Keep in mind that your pictures and content should be relevant and match - having wedding photos but writing about sharks will confuse crawlers on how to index the content. So, writing relevant captions, adding short descriptions to images will help strengthen on-page SEO and image SEO, so that your website has a better chance of making it to first-page search results.
11. Don't Hide Text In Images
Having text in images can be tricky to navigate, as hiding misleading text used to be part of black-hat SEO tactics, which is highly frowned upon and can incur penalties. Sometimes for aesthetic purposes, site owners like to use images with title text or headers; this is considered hiding text; even though it may appear innocent, it's best to avoid these practices. If you absolutely must use an image instead of an H1 or text, then clearly label the image, title name, alt tag etc., so that your image is optimized and can help with the over SEO of the page.
12. Add Multiple Angles of Photos
It is common to have more than just one image of a product or an event on a page. This is especially true for e-commerce sites, where images shot from different angles of a product can benefit the user. Instead of just naming them in sequential order, for example, green mug 1, green mug 2, etc., capitalize on these additional images by giving each a unique alt tag that will help with your image SEO. Using the Green mug example, write specific alt tags for each, such as 'Green Mug With Handle' and 'Green Mug with Funny Quote.' This extra bit of information will widen your search pool, and Google will rank it higher and show it in more search results pages.
13. Clean up Decorative Images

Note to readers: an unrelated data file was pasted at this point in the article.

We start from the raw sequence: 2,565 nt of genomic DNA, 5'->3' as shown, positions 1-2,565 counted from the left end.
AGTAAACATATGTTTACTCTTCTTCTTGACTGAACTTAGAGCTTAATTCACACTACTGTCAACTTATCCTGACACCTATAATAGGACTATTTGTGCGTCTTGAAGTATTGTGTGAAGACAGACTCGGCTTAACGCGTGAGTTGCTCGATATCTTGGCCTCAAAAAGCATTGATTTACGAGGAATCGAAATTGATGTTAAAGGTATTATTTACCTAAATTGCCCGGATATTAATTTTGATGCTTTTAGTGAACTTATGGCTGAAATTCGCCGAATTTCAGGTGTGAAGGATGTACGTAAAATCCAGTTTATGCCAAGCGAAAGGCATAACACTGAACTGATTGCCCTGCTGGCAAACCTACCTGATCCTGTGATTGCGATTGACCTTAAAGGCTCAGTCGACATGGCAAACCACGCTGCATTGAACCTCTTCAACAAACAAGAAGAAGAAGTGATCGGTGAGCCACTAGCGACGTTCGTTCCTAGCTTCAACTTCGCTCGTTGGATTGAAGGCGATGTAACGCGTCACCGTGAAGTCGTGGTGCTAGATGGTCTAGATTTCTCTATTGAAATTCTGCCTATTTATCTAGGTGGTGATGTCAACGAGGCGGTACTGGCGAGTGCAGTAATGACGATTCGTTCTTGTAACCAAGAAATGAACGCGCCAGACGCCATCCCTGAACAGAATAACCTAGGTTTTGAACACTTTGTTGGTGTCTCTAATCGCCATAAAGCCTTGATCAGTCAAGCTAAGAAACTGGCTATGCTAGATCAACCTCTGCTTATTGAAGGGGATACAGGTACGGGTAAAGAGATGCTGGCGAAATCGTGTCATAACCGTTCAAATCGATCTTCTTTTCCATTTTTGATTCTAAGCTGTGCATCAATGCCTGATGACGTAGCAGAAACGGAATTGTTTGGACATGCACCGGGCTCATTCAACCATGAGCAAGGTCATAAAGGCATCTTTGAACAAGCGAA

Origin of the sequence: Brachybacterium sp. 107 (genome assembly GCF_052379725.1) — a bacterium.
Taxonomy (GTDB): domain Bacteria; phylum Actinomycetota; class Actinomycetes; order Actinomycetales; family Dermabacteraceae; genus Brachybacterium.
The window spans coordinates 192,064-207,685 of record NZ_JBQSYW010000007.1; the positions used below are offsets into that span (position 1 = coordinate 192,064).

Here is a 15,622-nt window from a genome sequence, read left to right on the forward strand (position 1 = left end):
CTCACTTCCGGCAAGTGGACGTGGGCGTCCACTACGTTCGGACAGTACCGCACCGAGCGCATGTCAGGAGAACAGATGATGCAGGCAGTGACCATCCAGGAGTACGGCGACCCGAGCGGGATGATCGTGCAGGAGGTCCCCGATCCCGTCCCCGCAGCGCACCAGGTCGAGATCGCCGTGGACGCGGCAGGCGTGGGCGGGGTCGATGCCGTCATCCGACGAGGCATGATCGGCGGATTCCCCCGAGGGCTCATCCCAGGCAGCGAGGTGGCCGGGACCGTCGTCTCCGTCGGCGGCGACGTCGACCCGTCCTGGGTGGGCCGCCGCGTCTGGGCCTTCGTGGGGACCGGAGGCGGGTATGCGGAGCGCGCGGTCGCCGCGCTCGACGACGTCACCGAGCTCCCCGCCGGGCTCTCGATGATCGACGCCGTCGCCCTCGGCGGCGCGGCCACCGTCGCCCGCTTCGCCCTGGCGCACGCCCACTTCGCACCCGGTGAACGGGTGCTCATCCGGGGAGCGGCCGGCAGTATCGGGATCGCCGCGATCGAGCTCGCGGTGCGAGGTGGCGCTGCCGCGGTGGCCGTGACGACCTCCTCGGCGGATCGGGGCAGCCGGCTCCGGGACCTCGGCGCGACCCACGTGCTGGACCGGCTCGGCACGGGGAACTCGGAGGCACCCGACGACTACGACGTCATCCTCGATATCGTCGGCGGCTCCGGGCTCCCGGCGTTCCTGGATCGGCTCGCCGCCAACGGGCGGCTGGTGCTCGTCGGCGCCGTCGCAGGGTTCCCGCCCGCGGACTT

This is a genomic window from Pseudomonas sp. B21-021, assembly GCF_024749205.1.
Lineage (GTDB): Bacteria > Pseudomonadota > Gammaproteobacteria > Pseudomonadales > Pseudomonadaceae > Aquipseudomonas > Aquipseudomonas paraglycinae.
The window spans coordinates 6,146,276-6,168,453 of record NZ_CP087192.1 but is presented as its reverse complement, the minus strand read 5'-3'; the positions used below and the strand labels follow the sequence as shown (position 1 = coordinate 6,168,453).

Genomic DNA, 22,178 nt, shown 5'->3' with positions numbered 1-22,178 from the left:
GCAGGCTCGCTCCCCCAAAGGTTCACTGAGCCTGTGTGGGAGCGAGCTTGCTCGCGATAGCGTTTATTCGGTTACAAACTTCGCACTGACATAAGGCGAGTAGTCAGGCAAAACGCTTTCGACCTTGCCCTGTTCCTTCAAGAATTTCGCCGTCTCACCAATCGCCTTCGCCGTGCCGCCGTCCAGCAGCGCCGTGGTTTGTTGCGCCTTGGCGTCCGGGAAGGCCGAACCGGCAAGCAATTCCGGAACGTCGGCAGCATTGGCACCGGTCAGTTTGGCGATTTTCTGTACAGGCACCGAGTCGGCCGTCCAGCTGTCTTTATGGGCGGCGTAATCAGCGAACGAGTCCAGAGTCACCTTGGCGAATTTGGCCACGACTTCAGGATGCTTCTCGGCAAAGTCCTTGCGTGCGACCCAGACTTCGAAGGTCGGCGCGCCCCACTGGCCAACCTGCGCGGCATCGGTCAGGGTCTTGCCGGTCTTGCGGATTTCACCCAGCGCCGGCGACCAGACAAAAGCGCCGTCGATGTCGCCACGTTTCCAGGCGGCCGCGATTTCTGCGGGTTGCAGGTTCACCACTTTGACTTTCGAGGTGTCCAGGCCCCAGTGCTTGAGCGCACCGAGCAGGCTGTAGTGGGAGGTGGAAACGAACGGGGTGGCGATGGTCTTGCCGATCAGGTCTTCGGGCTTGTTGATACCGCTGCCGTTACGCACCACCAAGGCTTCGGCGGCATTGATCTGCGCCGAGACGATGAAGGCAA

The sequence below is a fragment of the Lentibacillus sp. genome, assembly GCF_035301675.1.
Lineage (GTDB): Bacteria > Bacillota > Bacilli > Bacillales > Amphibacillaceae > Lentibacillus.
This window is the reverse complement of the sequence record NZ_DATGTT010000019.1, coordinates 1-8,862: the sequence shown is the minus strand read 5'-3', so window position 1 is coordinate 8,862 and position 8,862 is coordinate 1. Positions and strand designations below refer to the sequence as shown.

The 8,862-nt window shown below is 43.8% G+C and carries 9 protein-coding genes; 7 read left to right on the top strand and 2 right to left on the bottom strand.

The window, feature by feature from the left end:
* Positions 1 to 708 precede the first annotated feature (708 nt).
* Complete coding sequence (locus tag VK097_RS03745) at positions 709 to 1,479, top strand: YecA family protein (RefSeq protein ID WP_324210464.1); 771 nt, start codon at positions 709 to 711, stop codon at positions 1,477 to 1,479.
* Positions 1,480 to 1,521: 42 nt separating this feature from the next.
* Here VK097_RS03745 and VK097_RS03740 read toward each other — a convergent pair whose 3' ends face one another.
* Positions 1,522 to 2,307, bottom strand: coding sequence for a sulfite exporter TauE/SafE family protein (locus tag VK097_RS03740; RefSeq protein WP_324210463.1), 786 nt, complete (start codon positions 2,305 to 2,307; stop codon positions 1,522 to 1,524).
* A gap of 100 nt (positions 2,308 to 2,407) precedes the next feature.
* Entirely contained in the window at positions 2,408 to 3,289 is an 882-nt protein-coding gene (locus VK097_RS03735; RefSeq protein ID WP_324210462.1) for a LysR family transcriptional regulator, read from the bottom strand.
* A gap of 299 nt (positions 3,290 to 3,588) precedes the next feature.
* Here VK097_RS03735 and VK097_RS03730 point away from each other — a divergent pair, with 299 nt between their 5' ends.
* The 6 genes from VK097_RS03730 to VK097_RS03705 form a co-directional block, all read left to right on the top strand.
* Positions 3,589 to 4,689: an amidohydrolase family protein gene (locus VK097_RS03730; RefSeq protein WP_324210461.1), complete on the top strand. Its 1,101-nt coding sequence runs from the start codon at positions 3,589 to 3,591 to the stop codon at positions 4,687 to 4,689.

Background images, buttons, arrows, borders, etc. are often overlooked but, when clubbed together, they can slow down or contribute to your website's load speed. Do an audit of all these decorative images, and see which of them have the largest file sizes. Then, clean up the non-important images altogether by eliminating them if they don't attribute to aesthetic appeal or have a major function. Alternatively, minimize their file size, convert them into PNG-8 format or use CSS styling as an alternative to decorative images. Doing this will free up the space for necessary images, and it will help with your website's SEO efforts.
14. Use Images Wisely
Before working on any image SEO processes, it's advisable to do an internal audit of your images to see which get the most clicks, what images are ranking better, etc. Knowing the statistics behind these image-related queries can help you make better choices when selecting and using images wisely. Since site speed and images are so often linked, it's a good idea to assess whether multiple images of the same product are even necessary. For example, cutting down from 5 images to 2-3 per blog or product will have a significant effect on your page loading speeds.
- Along with the audit, test out other image factors such as:
- How many images should a user see on a page at one time?
- Is your website more image-heavy than necessary?
- Is it better to have fewer feature images on the main page?
All these questions can be assessed with the help of an SEO specialist, who can come up with an image SEO strategy that will boost your rankings.
Joseph Schneider is the Director of Marketing at Haitna. He is passionate about writing content related to search engine optimization, social media marketing, and influencer marketing with the hope to make a difference and contribute to their business growth.